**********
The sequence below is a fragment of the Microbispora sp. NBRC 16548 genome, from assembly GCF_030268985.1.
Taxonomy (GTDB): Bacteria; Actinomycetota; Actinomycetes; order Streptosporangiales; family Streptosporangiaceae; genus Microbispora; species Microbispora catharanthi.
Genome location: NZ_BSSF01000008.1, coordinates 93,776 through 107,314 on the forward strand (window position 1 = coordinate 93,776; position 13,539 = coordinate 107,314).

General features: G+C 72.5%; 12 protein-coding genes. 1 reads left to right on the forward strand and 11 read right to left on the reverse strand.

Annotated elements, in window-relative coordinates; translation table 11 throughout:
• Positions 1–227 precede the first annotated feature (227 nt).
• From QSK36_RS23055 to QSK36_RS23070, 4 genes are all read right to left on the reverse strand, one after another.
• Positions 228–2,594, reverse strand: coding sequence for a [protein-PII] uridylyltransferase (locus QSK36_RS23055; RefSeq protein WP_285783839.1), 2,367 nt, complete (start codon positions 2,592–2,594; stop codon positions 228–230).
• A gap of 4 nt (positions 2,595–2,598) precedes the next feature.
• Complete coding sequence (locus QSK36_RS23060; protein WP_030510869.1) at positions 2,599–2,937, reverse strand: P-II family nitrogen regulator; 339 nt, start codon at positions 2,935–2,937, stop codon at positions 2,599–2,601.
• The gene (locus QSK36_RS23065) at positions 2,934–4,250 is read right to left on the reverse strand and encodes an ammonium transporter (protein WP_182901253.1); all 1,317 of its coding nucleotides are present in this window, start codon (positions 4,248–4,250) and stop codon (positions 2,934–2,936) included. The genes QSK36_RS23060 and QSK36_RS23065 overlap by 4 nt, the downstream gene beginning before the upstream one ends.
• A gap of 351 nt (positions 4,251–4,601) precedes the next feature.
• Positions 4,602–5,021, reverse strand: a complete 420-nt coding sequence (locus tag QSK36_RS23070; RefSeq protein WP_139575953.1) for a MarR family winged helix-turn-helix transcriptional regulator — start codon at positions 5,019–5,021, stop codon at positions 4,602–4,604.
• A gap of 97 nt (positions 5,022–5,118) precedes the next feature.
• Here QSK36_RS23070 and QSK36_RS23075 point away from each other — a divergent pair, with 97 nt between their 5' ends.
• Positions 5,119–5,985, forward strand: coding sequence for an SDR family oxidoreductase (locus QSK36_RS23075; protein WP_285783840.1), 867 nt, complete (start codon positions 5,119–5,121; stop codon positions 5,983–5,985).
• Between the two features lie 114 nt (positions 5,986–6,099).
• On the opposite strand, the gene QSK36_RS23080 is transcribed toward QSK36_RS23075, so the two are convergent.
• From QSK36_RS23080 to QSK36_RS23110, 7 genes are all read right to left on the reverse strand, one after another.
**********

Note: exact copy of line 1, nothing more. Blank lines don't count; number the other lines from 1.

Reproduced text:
The sequence below is a fragment of the Microbispora sp. NBRC 16548 genome, from assembly GCF_030268985.1.